7. 7. <ul><li>F. The most common carrier is NAD + </li></ul><ul><li>G. H atoms have one proton and one electron </li></ul><ul><li>H. When two H atoms are removed from a substrate NAD + accepts the electrons from both atoms and a proton from one of them </li></ul><ul><li>I. NAD + + 2H -> NADH + H + </li></ul>Redox reactions
  8. 8. <ul><li>I. NAD + + 2H -> NADH + H + </li></ul>#4. Redox reactions Has no charge because it took the electron from the free H to neutralize the original NAD+ Has a (+) charge because its electron is attached to the NADH
  9. 9. <ul><li>NAD + + 2H -> NADH + H + </li></ul><ul><li>*Determine which molecules were oxidized and which were reduced </li></ul>Gain electrons Lose electrons Gain hydrogen Lose hydrogen Lose oxygen Gain oxygen Reduction Oxidation
  10. 10. Glycolysis <ul><li>Glycolysis-’splitting of sugar’ (1 st step of cellular respiration) </li></ul><ul><li>Break down of glucose into 2 pyruvate molecules </li></ul><ul><li>One 6-carbon sugar is broken down into two 3-carbon sugars </li></ul><ul><li>Takes place in the cytoplasm (a.k.a. cytosol) </li></ul><ul><li>Oxygen is not required for glycolysis </li></ul>
  11. 11. Glycolysis <ul><li>Glucose </li></ul><ul><li>Glucose-6-phosphate </li></ul><ul><li>Fructose-6-phosphate </li></ul><ul><li>Fructose-1, 6-diphosphate </li></ul><ul><li>Glyceraldehydephosphate Dihydroxyacetone phosphate </li></ul>*these two are isomers of each other* ATP ADP ATP ADP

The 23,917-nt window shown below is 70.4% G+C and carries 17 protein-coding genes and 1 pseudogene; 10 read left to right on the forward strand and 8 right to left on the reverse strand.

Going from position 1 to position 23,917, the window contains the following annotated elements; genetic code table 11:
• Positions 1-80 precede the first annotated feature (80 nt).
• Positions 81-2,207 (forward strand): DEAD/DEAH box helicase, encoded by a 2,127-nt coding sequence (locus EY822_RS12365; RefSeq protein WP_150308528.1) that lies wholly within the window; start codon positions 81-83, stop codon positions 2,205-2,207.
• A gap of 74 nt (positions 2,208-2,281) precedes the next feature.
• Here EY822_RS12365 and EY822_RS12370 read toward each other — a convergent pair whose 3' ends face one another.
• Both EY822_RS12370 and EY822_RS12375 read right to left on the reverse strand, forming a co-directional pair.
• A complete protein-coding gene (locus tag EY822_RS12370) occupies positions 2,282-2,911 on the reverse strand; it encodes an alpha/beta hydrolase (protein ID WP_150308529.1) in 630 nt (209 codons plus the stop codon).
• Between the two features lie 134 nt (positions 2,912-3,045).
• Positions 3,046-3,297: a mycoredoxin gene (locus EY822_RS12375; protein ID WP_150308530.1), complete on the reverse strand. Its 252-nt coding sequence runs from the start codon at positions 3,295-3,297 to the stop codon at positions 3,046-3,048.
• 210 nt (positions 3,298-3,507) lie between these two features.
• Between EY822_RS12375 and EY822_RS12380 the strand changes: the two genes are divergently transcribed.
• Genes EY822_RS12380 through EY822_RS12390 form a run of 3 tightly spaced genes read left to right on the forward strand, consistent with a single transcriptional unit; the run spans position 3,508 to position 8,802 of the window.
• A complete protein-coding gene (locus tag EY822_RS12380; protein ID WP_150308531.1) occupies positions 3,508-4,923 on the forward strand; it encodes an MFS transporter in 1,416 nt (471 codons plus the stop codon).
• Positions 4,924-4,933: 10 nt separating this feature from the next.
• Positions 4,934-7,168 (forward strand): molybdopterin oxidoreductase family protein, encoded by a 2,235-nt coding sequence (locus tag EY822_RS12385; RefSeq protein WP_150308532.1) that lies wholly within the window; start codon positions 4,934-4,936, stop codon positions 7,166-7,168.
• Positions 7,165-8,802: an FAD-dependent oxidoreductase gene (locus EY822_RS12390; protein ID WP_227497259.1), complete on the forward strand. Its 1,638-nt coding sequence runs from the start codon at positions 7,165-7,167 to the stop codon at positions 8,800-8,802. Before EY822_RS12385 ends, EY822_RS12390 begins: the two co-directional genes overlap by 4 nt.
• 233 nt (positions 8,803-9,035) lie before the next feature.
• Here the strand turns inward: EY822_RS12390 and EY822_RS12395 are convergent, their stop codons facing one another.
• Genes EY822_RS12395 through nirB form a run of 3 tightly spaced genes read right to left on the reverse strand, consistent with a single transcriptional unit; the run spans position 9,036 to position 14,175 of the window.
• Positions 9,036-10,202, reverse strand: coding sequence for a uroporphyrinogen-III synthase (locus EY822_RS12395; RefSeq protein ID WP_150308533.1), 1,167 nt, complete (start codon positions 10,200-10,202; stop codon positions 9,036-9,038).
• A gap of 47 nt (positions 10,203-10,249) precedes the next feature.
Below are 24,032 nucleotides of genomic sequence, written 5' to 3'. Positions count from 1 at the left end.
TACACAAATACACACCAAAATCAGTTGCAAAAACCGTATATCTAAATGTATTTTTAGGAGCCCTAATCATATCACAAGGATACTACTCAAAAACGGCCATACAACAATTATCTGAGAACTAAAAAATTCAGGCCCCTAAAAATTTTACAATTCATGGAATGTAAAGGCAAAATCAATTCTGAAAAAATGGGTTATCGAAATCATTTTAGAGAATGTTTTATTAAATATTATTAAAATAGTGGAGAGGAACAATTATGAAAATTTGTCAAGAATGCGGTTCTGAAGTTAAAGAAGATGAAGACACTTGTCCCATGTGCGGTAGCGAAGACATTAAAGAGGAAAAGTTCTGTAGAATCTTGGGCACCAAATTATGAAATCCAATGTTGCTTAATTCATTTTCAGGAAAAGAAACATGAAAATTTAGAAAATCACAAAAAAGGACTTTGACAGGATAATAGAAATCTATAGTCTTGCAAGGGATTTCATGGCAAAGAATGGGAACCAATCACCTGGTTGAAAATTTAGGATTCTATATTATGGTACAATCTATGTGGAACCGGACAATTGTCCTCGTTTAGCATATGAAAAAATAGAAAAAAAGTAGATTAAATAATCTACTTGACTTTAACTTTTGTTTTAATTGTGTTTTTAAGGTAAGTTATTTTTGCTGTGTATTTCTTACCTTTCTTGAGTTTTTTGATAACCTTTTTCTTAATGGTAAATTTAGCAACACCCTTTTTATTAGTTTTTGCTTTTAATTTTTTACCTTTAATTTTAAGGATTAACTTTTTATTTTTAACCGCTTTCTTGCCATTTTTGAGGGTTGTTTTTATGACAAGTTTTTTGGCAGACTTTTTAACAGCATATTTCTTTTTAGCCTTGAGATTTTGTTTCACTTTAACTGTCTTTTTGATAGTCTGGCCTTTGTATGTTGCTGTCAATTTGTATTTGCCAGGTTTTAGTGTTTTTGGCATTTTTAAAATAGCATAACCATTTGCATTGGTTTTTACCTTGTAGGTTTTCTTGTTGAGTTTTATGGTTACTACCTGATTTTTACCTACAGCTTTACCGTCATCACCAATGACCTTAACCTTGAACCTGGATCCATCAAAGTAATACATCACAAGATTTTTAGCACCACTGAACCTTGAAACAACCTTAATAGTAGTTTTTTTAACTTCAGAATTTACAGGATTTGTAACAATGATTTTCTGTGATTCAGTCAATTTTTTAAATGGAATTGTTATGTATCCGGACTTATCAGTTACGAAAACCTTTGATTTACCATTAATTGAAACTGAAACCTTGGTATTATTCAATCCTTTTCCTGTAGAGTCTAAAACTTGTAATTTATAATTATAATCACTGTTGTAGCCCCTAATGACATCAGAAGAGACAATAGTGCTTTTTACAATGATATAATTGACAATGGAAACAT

12. 12. <ul><li>Glyceraldehydephosphate Dihydroxyactetone phosphate </li></ul><ul><li>1, 3 diphosphoglycerate 1, 3-diphosphoglycerate </li></ul><ul><li>3-phosphoglycerate 3-phosphoglycerate </li></ul><ul><li>2-phosphoglycerate 2-phosphoglycerate </li></ul><ul><li>Phosphoenolpyruvate Phosphoenolpyruvate </li></ul><ul><li>Pyruvate Pyruvate </li></ul>ADP ATP ADP ATP ADP ATP ADP ATP NAD + NADH + H + NAD + NADH + H +
  13. 13. Glycolysis <ul><li>Review </li></ul><ul><li>Explain what is happening during each step of the reaction. See the red book to help you with your explaination. </li></ul><ul><li>How many ATP molecules are gained? </li></ul><ul><li>How many NADH + H + are gained? </li></ul><ul><li>When energy is released, what is formed? </li></ul>
  14. 14. Glycolysis (an overview) <ul><li>Glucose + 2ADP +2P i + 2NAD + -> </li></ul><ul><li>2Pyruvate + 2ATP + 2NADH +2H + +2H 2 O </li></ul>